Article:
Robert Lowell, with Elizabeth Bishop, stands apart as the greatest American poet of the latter half of the twentieth century—and Life Studies and For the Union Dead stand as among his most important volumes. In Life Studies, which was first published in 1959, Lowell moved away from the formality of his earlier poems and started writing in a more confessional vein. The title poem of For the Union Dead concerns the death of the Civil War hero (and Lowell ancestor) Robert Gould Shaw, but it also largely centers on the contrast between Boston's idealistic past and its debased present at the time of its writing, in the early 1960's. Throughout, Lowell addresses contemporaneous subjects in a voice and style that themselves push beyond the accepted forms and constraints of the time.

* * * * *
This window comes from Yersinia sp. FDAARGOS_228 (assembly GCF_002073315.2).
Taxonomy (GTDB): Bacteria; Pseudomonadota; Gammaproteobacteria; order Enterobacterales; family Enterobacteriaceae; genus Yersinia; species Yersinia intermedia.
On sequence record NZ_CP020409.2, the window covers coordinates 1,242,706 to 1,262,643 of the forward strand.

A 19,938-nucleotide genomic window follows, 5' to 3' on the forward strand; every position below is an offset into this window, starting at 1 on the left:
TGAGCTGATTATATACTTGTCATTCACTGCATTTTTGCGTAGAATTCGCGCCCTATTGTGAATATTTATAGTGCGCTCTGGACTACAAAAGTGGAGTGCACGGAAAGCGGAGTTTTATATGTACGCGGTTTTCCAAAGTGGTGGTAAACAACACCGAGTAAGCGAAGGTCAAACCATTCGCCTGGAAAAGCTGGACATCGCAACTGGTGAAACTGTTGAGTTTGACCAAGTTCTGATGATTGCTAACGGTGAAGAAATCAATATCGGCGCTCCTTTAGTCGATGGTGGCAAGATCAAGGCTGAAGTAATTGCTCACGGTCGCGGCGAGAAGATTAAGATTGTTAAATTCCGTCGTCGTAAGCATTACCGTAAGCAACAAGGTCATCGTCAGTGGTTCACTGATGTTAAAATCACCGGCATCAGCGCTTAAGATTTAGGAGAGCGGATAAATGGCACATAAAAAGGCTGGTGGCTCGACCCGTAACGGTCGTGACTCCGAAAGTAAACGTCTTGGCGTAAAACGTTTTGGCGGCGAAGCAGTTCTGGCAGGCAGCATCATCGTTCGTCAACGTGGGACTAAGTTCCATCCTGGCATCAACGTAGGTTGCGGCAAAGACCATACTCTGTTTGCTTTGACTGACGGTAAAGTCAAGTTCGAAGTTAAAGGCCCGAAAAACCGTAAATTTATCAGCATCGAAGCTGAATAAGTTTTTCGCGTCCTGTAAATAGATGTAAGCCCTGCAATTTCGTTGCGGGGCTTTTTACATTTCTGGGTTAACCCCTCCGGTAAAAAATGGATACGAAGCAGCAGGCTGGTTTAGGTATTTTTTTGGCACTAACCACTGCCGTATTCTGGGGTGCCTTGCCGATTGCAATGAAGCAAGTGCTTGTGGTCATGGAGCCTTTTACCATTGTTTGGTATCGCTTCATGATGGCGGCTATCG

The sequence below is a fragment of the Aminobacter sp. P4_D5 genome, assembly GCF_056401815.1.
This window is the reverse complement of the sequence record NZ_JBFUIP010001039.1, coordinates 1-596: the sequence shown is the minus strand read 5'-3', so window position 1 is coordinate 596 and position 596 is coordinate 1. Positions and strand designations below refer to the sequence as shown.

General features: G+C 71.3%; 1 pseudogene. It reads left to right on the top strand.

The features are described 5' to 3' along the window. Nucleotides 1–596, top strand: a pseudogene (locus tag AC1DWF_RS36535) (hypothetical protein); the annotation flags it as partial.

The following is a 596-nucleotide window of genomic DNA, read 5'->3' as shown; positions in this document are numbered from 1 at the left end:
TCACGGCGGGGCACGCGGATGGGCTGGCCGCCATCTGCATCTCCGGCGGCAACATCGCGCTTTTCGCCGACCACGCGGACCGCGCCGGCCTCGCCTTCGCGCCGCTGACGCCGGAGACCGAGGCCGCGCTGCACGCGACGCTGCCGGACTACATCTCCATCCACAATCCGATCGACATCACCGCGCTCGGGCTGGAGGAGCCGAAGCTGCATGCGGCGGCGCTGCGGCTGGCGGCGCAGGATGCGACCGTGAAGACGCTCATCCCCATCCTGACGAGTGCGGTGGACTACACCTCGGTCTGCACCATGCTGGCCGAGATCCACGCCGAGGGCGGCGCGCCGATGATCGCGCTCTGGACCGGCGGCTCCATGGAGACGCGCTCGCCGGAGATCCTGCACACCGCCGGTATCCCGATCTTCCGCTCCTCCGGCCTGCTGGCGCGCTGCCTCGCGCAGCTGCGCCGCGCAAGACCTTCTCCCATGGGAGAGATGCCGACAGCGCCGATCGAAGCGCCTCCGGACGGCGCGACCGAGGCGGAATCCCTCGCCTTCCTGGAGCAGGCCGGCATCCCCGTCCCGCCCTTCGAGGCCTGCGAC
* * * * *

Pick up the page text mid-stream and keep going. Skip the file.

Farrar, Straus and Giroux
In The News
“Robert Lowell is, by something like a critical consensus, the greatest American poet of the mid-century . . . More than any contemporary writer, poet, or novelist, Lowell has created the language, cool and violent all at once, of contemporary introspection.” —Richard Poirier, Book Week
“Life Studies gives us the naked psyche of a suffering man in a hostile world, and Lowell's way to manage this material, to keep it, is by his insistent emphasis on form. The natural heir to Eliot and pound as well as to Crane, he extends their methods.” —M. L. Rosenthal, Salamagundi